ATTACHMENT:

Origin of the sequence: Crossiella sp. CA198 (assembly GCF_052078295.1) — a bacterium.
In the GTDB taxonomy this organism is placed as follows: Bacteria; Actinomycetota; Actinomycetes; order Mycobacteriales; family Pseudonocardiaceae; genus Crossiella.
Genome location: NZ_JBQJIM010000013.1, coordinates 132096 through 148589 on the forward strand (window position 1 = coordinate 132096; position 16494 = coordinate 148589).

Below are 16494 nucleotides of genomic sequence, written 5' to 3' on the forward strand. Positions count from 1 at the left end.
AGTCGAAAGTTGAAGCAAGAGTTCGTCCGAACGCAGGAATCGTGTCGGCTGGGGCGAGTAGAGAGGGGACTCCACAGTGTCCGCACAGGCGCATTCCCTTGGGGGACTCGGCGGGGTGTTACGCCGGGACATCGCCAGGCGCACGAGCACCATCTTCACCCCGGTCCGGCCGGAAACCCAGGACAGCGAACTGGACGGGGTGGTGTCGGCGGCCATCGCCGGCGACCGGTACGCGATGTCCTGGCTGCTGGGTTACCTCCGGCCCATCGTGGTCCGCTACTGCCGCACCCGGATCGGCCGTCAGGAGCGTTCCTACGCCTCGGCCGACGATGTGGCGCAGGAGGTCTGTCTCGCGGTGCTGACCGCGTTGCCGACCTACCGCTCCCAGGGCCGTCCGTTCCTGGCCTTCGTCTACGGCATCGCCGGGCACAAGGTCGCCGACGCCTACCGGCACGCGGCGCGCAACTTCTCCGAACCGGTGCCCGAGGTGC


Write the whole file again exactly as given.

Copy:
Origin of the sequence: Crossiella sp. CA198 (assembly GCF_052078295.1) — a bacterium.
In the GTDB taxonomy this organism is placed as follows: Bacteria; Actinomycetota; Actinomycetes; order Mycobacteriales; family Pseudonocardiaceae; genus Crossiella.
Genome location: NZ_JBQJIM010000013.1, coordinates 132096 through 148589 on the forward strand (window position 1 = coordinate 132096; position 16494 = coordinate 148589).

Below are 16494 nucleotides of genomic sequence, written 5' to 3' on the forward strand. Positions count from 1 at the left end.
AGTCGAAAGTTGAAGCAAGAGTTCGTCCGAACGCAGGAATCGTGTCGGCTGGGGCGAGTAGAGAGGGGACTCCACAGTGTCCGCACAGGCGCATTCCCTTGGGGGACTCGGCGGGGTGTTACGCCGGGACATCGCCAGGCGCACGAGCACCATCTTCACCCCGGTCCGGCCGGAAACCCAGGACAGCGAACTGGACGGGGTGGTGTCGGCGGCCATCGCCGGCGACCGGTACGCGATGTCCTGGCTGCTGGGTTACCTCCGGCCCATCGTGGTCCGCTACTGCCGCACCCGGATCGGCCGTCAGGAGCGTTCCTACGCCTCGGCCGACGATGTGGCGCAGGAGGTCTGTCTCGCGGTGCTGACCGCGTTGCCGACCTACCGCTCCCAGGGCCGTCCGTTCCTGGCCTTCGTCTACGGCATCGCCGGGCACAAGGTCGCCGACGCCTACCGGCACGCGGCGCGCAACTTCTCCGAACCGGTGCCCGAGGTGC